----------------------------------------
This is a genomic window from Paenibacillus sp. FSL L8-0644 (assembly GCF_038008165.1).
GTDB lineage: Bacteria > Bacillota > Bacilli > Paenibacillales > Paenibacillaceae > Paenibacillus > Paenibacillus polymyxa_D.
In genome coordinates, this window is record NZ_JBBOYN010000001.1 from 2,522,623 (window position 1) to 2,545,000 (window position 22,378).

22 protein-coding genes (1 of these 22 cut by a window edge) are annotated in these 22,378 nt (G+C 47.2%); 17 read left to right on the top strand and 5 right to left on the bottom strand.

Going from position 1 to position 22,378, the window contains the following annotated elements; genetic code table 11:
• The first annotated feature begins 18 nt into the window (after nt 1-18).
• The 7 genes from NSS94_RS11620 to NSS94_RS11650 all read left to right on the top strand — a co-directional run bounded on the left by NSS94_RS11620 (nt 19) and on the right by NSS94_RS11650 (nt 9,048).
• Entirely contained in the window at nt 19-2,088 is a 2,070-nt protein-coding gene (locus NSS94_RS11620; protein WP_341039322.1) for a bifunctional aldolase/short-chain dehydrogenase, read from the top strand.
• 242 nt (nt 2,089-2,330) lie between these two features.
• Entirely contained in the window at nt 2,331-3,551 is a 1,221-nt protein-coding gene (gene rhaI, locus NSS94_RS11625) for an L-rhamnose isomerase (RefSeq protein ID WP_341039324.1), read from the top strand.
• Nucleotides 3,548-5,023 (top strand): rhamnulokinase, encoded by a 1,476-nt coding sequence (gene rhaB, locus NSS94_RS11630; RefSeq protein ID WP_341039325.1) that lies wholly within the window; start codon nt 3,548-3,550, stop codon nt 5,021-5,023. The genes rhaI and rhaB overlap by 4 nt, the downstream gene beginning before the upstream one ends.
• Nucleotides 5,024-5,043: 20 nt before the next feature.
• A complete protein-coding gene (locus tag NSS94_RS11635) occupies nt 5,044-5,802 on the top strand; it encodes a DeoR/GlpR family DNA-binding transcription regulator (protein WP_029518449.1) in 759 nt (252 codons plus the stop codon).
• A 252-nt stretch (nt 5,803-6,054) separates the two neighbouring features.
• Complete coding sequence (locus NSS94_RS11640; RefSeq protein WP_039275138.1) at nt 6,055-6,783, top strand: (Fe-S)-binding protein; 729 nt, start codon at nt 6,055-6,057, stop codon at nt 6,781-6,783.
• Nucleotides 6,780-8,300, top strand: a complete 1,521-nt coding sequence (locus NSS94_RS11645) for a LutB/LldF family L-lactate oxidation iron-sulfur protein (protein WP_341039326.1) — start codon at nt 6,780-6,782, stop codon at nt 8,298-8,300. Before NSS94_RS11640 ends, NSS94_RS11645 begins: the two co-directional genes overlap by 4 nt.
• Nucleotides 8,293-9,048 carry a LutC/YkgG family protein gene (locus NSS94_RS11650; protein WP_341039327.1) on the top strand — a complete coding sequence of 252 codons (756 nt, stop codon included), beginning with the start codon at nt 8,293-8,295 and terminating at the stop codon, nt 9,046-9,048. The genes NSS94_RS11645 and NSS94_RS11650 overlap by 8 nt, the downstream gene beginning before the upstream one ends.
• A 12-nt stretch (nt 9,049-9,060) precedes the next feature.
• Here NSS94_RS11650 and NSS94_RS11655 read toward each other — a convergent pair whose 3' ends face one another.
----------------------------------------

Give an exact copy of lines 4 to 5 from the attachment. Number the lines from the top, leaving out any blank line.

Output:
22 protein-coding genes (1 of these 22 cut by a window edge) are annotated in these 22,378 nt (G+C 47.2%); 17 read left to right on the top strand and 5 right to left on the bottom strand.

Going from position 1 to position 22,378, the window contains the following annotated elements; genetic code table 11: